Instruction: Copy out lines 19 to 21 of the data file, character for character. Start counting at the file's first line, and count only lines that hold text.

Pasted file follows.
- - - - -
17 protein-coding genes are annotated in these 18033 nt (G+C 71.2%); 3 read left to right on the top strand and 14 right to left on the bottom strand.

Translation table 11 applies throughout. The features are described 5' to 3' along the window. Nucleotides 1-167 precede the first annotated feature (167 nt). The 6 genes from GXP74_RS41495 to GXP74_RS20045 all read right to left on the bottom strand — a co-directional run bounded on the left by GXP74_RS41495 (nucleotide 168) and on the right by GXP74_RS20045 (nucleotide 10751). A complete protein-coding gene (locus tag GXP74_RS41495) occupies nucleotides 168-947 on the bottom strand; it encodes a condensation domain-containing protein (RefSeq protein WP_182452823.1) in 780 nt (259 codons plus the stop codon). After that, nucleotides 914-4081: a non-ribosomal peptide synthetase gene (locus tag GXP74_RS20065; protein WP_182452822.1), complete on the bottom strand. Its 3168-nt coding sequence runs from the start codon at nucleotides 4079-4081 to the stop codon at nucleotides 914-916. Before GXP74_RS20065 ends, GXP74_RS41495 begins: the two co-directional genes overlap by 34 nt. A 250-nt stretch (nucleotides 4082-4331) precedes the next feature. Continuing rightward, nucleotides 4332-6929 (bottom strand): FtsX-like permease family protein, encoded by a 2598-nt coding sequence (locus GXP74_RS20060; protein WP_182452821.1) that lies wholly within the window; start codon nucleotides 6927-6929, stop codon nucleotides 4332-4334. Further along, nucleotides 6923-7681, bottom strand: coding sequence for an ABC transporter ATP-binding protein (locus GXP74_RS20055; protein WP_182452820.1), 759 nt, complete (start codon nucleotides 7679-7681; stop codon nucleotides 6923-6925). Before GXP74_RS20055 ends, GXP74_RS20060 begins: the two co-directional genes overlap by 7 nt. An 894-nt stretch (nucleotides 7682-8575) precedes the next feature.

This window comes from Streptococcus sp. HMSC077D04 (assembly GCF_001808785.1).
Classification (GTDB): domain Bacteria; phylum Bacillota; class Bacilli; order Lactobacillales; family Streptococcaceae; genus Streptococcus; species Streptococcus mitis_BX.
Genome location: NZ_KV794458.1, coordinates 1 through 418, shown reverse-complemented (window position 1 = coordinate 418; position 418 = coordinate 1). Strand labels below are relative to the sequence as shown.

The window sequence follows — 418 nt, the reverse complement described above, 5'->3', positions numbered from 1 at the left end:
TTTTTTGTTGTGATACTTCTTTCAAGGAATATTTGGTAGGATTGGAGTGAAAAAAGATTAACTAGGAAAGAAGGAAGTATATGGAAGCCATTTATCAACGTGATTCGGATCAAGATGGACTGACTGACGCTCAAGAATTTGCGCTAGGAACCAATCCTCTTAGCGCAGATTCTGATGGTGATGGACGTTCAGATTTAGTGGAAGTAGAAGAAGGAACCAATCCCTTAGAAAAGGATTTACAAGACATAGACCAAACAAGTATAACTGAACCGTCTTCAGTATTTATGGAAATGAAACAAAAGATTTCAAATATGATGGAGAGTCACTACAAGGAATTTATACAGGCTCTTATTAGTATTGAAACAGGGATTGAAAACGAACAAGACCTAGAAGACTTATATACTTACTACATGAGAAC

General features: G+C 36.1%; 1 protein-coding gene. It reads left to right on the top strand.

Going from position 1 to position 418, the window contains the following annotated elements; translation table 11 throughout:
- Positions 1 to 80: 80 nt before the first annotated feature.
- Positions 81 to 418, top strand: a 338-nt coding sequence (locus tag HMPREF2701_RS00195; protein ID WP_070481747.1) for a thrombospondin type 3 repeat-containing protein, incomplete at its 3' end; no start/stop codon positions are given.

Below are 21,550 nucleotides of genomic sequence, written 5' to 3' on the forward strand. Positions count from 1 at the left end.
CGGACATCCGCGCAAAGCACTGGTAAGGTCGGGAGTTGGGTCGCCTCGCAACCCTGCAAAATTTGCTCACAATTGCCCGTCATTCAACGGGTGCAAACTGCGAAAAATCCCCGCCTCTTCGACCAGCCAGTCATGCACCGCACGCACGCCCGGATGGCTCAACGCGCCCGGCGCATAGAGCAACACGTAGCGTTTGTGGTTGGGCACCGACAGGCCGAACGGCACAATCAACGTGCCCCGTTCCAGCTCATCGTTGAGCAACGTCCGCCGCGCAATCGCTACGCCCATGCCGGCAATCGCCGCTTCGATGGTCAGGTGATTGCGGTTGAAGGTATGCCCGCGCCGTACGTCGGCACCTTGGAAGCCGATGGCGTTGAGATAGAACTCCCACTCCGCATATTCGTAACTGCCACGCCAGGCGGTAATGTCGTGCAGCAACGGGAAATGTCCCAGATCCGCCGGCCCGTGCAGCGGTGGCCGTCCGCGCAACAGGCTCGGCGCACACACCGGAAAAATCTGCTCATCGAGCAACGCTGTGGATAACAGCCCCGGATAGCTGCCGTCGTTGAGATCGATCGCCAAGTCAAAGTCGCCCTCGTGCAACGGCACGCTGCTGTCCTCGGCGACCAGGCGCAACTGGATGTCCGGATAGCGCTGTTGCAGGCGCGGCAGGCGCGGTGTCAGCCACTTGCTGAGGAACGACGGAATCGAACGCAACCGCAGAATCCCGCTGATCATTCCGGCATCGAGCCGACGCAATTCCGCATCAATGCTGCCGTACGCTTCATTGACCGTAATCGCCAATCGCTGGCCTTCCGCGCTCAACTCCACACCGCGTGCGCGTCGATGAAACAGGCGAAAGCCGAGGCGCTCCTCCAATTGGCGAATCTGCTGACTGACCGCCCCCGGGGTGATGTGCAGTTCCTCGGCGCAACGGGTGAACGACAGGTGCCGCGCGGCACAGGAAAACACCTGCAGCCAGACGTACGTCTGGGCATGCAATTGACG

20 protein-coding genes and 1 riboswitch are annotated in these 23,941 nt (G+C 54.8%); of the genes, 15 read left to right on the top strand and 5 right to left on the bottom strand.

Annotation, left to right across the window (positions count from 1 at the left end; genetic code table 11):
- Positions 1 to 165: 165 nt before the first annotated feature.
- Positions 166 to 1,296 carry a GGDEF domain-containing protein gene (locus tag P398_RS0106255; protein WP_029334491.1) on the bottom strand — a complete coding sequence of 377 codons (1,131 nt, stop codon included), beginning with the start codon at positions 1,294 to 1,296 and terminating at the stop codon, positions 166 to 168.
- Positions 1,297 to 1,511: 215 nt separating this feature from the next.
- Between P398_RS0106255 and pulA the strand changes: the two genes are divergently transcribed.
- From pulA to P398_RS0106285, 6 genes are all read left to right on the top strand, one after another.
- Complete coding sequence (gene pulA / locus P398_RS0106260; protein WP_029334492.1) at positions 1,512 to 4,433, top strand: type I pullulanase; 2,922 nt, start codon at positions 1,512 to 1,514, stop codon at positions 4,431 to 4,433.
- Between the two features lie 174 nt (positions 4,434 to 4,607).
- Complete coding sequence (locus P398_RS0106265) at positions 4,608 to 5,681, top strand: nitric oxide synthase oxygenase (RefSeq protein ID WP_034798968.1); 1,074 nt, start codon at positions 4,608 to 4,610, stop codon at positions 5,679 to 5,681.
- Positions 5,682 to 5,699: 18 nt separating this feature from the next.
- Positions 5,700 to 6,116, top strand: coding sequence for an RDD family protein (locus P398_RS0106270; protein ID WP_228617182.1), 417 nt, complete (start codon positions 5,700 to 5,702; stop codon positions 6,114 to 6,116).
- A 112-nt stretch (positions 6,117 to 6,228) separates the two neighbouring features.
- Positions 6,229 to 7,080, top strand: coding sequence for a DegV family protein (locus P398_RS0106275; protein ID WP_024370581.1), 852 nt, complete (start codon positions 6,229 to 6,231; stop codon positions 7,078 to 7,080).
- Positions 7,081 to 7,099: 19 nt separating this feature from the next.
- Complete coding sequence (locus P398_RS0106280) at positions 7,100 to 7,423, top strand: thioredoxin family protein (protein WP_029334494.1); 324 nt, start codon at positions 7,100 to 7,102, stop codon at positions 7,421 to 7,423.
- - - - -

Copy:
- Between P398_RS0106255 and pulA the strand changes: the two genes are divergently transcribed.
- From pulA to P398_RS0106285, 6 genes are all read left to right on the top strand, one after another.
- Complete coding sequence (gene pulA / locus P398_RS0106260; protein WP_029334492.1) at positions 1,512 to 4,433, top strand: type I pullulanase; 2,922 nt, start codon at positions 1,512 to 1,514, stop codon at positions 4,431 to 4,433.